The Standing Rock Sioux and Cheyenne River Sioux tribes have won at least a temporary victory in their fight against the Dakota Access Pipeline.
The more-than-1,000-mile oil pipeline must be shut down and drained of oil within 30 days, U.S. District Court Judge James Boasberg of the Washington, D.C. circuit ruled Monday. The pipeline was built and "oil commenced flowing" without a required environmental impact statement, Boasberg wrote in his opinion, meaning the pipeline will need to be shut down at least until that happens.
The pipeline runs from North Dakota's shale fields to Illinois, traveling under the Missouri River along the way. The Standing Rock Sioux tribe contended a leak in the pipe could contaminate their drinking water and otherwise runs through their sacred lands, prompting massive protests and a violent crackdown in 2016. The pipeline's construction was fast-tracked under the Trump administration, and was allowed to commence even without an environmental impact statement mandated under the National Environmental Policy Act.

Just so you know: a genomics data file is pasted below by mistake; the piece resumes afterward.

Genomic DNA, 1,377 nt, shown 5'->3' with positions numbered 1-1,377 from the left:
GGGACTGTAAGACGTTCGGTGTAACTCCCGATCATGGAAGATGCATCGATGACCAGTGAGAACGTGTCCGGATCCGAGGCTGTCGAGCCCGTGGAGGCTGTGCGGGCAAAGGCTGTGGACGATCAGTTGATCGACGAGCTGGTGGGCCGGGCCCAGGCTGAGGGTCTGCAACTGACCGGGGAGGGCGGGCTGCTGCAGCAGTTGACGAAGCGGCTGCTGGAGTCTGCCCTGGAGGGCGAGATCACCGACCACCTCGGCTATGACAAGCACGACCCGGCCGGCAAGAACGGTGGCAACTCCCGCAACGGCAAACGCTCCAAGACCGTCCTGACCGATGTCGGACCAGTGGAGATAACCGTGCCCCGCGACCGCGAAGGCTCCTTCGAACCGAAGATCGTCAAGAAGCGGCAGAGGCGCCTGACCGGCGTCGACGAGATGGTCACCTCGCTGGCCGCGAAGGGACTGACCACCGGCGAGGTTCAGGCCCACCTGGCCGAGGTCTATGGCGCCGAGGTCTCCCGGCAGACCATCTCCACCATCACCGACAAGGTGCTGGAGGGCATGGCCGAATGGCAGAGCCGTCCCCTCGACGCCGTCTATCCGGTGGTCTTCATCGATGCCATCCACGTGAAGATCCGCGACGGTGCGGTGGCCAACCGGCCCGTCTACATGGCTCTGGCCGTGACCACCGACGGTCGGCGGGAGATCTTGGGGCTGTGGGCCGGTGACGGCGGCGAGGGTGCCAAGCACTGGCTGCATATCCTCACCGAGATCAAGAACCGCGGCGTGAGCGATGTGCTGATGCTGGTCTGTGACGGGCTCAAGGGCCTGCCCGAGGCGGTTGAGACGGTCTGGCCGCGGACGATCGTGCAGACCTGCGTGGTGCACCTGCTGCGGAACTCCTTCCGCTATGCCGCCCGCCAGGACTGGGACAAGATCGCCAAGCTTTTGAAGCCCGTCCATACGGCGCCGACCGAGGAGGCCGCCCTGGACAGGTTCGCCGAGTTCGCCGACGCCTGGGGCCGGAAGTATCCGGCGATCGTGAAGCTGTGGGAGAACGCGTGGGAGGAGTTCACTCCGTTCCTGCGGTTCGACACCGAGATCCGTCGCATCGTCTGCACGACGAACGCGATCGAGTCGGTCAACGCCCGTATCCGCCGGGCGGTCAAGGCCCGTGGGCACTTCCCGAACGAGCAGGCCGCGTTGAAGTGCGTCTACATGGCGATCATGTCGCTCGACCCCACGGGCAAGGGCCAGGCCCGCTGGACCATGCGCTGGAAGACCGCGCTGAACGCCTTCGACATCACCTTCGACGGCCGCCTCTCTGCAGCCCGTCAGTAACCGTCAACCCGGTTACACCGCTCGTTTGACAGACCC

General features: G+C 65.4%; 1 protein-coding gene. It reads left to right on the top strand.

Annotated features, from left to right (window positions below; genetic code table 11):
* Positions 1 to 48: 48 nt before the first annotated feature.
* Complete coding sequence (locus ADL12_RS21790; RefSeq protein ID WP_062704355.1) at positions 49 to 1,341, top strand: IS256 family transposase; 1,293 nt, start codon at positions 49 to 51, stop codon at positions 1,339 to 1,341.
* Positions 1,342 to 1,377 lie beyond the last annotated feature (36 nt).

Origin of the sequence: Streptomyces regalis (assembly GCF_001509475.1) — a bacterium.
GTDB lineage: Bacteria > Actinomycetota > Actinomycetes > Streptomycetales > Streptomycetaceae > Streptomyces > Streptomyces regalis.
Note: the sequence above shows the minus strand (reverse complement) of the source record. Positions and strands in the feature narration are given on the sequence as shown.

In response, the tribes launched a lawsuit against Dakota Access and the Army Corps of Engineers. Dakota Access argued shutting down the pipeline would cut their profits and force them to lay off workers, but Boasberg still ruled in the tribes' favor on Monday. The Corps failed to "substantiate" their reasoning for not including the impact statement, Boasberg said. However his decision still leaves the door open for Dakota Access to resume running the pipeline following further review. Kathryn Krawczyk